Delicious Detox…after a rough start

Angela Baker Britcher is a former director of wellness and has professionally counseled clients through detoxification programs. And, like most professionals, should never, ever be left to practice her profession on herself…

Here’s just a few of the things that have gone down my chute in the last week: Aunt Julie’s lasagna (click here for her super-easy recipe), baccala (salt cod, breaded and pan-fried served with buttery tomato sauce, olives and potatoes), Pasta with Pappy Joe’s tuna sauce featuring 3 sticks of butter, and birthday sundaes at Hershey’s Chocolate World.

Aunt Julie’s Lasagna

Tell me you ate this much over the last week. It wasn’t just me, right?

About 7 p.m. on Christmas day, the war in my abdomen reminded me of something from Lord of the Rings. It was clear, it was time for a detox.

On December 26th, I decided it was time to start. In the past, I have used supplements or a purification kit. Results were always fine. I never had much physical discomfort except hunger, which would then lead to being generally annoyed. No runs to the bathroom. But, this year, I decided to go with tea and herbs grown in my own yard. Yeah, well, I will politely say, the results were extremely effective.

Ok, I’ll be honest. Instead of making myself a single cup of tea, I brewed a giant 4-cup pot. By 2:30 in the afternoon, my gut was furious. And, I was daydreaming about a beer, cheese and crackers.

Detox basics
Detox basics

On December 27th, I pulled myself back to moderation. 1 cup of tea. Much better. Healthy. Full of good food. If I’m going to stick with a detox, it has to be delicious-no powdered, processed shakes, no starving, no over-eating or under-eating a particular food group and never, ever just juice.

Here are some basics to follow:

  1. Eat enough. If you’re hungry, eat.
  2. Instead of cutting out a whole food group (ala vegan or paleo) simply eat less. Try putting 1/2 of what you might usually eat on your plate. Start with that, knowing you can always eat more.
  3. Eat at least 4 cups of vegetables a day
  4. Drink water
  5. Cut out anything processed: powders, bars, sodas, sugar-substitutes, artificial flavors, anything found in the “chip” or “cookie” aisle and anything with the label -free (fat-free, gluten-free, carb-free).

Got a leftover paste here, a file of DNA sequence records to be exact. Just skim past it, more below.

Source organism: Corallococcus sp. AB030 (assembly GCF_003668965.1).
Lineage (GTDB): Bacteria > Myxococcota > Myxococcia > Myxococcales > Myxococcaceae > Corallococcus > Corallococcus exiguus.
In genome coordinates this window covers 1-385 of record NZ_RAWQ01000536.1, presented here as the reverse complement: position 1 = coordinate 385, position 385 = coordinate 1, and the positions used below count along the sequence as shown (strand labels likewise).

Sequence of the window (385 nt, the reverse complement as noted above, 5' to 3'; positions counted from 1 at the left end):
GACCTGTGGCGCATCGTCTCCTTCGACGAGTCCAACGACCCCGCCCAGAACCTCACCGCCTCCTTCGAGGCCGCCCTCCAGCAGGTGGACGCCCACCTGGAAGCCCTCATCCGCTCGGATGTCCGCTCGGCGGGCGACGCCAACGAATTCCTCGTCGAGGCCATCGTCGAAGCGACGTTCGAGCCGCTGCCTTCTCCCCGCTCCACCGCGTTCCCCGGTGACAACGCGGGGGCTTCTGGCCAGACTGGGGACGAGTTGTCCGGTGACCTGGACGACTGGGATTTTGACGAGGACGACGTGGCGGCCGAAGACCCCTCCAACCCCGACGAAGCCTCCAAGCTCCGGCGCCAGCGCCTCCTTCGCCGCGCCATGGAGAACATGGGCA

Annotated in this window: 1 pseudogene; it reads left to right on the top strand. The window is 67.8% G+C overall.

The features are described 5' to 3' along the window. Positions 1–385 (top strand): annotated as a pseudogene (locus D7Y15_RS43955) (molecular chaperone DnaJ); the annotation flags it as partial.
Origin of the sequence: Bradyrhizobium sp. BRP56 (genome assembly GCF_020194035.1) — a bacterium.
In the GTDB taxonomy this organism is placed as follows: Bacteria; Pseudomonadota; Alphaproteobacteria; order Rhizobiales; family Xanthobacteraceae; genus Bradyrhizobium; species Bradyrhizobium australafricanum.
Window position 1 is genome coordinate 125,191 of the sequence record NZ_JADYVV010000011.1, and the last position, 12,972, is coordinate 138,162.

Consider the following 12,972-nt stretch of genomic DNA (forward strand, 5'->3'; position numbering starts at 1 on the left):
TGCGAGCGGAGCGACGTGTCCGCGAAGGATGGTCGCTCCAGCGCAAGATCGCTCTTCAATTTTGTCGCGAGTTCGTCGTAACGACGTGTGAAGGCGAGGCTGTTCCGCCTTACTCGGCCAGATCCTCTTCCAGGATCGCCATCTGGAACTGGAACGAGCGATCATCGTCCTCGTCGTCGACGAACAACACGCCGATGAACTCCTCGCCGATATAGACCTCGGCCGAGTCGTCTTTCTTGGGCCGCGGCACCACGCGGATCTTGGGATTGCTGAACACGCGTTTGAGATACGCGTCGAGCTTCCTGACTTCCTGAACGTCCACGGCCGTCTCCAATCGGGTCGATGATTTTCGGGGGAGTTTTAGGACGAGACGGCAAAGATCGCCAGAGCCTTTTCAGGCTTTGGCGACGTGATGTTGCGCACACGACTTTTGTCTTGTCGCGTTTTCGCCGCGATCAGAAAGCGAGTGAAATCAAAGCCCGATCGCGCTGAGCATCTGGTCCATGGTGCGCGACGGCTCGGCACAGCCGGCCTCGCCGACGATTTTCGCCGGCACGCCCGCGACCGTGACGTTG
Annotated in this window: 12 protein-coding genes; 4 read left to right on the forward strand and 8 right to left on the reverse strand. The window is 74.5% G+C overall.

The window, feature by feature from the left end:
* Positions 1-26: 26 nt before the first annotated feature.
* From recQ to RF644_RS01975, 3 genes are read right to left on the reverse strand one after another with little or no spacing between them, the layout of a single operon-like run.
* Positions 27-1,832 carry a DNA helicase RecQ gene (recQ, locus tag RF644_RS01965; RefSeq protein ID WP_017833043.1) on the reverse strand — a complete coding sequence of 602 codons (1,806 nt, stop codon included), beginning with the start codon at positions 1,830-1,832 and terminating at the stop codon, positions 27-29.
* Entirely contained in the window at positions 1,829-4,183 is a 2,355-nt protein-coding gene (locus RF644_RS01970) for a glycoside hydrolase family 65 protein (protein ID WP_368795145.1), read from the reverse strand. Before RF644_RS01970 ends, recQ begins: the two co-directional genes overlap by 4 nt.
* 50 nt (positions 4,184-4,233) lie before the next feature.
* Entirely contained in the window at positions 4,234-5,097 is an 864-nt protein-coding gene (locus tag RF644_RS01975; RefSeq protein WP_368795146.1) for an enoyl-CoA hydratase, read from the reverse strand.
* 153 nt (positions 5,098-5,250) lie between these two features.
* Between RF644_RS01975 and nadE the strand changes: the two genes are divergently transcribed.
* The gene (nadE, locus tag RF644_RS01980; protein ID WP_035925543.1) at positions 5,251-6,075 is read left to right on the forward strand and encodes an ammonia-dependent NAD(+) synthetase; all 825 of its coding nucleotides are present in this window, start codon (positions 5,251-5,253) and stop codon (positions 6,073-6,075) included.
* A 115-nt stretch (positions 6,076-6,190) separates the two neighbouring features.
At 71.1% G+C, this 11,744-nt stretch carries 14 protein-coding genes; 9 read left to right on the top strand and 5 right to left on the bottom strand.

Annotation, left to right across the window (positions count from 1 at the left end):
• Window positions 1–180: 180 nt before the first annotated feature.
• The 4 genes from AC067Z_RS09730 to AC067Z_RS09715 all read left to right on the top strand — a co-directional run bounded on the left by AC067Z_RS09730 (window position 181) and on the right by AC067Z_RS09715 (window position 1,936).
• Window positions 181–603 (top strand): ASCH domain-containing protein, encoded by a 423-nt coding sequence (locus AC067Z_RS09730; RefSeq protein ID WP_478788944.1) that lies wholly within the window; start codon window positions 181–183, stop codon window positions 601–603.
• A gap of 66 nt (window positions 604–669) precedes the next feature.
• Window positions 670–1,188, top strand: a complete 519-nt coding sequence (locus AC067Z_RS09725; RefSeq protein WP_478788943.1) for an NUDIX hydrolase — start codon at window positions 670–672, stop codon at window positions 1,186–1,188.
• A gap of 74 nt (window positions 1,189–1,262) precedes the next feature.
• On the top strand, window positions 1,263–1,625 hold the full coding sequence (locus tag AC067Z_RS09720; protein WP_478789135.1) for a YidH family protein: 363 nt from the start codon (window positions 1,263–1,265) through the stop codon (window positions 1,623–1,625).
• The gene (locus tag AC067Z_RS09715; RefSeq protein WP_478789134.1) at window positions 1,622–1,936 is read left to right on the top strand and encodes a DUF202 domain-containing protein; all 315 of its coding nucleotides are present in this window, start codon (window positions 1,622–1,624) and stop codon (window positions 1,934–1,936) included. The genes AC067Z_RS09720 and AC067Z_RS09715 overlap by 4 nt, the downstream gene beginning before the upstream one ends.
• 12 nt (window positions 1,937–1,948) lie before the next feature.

6. Fill up on: vegetables, protein, good fats-fats that exist in nature, brown rice, and some fruit.
  7. Move everyday, but move slowly. Detox is not the time to go on your first run in a year.

How much should you eat? Only you can answer that. If you are hungry, start with an apple or some vegetables.

Over the next week, I’ll give you a detox recipe and some tips everyday.

Julia Child is elevated to sainthood around here. Her hearty, creamy soup with no cream is one of our favorites and a great way to get this whole family to eat vegetables.

Here is our modification:
St. Julia’s Soup

2 sliced onions
2-4 cloves garlic
2 Tbs butter
7-8 cups liquid: I use a mix of water, broth, leftover tomato sauce, and leftover wine
1/2 cup rice
Salt and pepper
Herbs: In summer, I use basil and thyme from the garden. In winter, I toss in a small handful of Italian seasoning.
Vegetables of choice: Get creative, use what you like or use what you have around. Sometimes I use just broccoli or just cauliflower. Other times, I throw in whatever must go from the fridge and some frozen vegetables.

Saute onions and garlic in the butter over medium heat for about 8 minutes. You want them to be soft and tender. Keep the heat low enough that the garlic does not burn. Salt the onions and garlic while they saute. Add the rice and 4 cups of liquid. Let simmer about 20 minutes. Then, add the vegetables and the rest of the liquid. Add pepper and herbs. Let simmer for about 30 minutes.

Puree the soup with an immersion blender or in a food processor.